You think you know everything. David Mitchell features Jimi Hendrix, David Bowie, Joni Mitchell, and Leonard Cohen, but the band around which the story revolves has never existed. Levon Frankland, a penniless music director with a kind of genius, puts “Utopia Avenue” together almost like a drawing board. It should be a perfect constellation: three men, one woman, three songwriters and one drummer. Elizabeth Francis, better known as Elf, pianist, keyboardist, singer, is the last of his recruits in London:
“You’ll bring the spirit of folk music to the picnic. Dean feels the blues, Griff has jazz and Jasper…” Everyone looks at him. “He’s just a good guitar player,” Dean says. (..) “Elf,” Levon says. “I just heard how cool you guys are going to be as a band. I’m just asking you to stack up with the boys for once. (..) Let’s just try.”
Agree – and the band stands. However, the road to success will be long and difficult. At some point, the first singles and the first LP appear and flop at first. Each chapter bears the title of a fictional song, Mitchell also invented catchy lyrics, which were skillfully translated into German by Volker Oldenburg.
Each band member of “Utopia Avenue” represents a different environment
The lyrics reflect the life of the band members, which Mitchell also accurately describes. Everyone represents a different environment, so the author chose a similar approach as attributed to Levon Frankland. Jasper is a mentally unstable nerd, Dean is a penniless guitarist from a broken home, and Griff, for whom things usually go well. Middle-class parents of eleven see their daughter above all as a future wife. Disagreements in the family, gender roles are just as topical as the demonstrations against the Vietnam War.
Dean thought he spotted Mick Jagger but wasn’t sure. Floss and Kenny heard that John Lennon and his new girlfriend Yoko Ono were walking through the crowd. Truth or rumor, Dean felt amazing energy. He was one with her.
Music shines at the heart of the novel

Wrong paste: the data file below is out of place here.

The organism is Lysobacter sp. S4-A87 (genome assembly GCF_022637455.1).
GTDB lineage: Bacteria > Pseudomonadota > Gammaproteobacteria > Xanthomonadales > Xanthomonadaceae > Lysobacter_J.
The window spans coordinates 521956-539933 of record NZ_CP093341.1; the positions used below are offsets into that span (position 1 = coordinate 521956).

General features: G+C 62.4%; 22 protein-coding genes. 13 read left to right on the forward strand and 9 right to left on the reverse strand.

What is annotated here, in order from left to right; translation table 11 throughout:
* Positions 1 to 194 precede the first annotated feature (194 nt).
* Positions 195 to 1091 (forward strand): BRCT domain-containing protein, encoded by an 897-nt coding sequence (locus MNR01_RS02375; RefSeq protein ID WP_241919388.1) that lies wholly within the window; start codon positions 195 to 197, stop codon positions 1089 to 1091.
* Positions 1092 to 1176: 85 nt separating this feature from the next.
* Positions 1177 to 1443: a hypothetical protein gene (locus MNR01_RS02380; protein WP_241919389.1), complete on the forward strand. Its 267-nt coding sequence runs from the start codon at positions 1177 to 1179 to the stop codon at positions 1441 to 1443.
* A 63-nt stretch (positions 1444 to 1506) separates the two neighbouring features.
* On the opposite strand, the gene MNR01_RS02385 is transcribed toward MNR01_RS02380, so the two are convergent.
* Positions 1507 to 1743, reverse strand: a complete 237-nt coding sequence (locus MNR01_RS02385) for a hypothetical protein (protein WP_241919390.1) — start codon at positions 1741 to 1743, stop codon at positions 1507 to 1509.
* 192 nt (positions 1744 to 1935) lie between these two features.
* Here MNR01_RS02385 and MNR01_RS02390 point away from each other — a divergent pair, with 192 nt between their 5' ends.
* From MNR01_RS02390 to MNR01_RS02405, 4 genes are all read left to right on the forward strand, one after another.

David Mitchell offers it all: music, social history, the power of flowers, drugs, facts and fiction and a bit of esotericism. Not to get lost in the mix at nearly 745 pages, to stay on the ball during the long dry spell the band has to deal with and dive over and over into a new family cosmos that demands stamina. Mitchell talks extensively, and doesn’t seem to omit anything. Of course, the focus is on the music.
Dean plays blues music. A, G, F, A again: Elfs Hammond lunged in, and did a hilarious drunken dance. Griff delivers the background notes on the bass drum and the distant thunder on the bass drum. Jasper comes up with a Grateful Dead lead high, then sings into the microphone.
Would you really like to hear “Street Utopia”?
But there is also a lot of special drama: infant deaths, alcoholism, violence in the family, and a serious car accident. At first the text purrs. The universe must be discovered, which Mitchell describes as vast knowledge. But at some point it becomes difficult.
For music lovers, this might be pure fun, this real-time game, merging levels, and almost a scavenger hunt, alone: it’s just too much. But one would really like to hear “Street Utopia”. However, this desire must remain open.
by David Mitchell
- page number:
- 745 pages
- a novel
- 26 EUR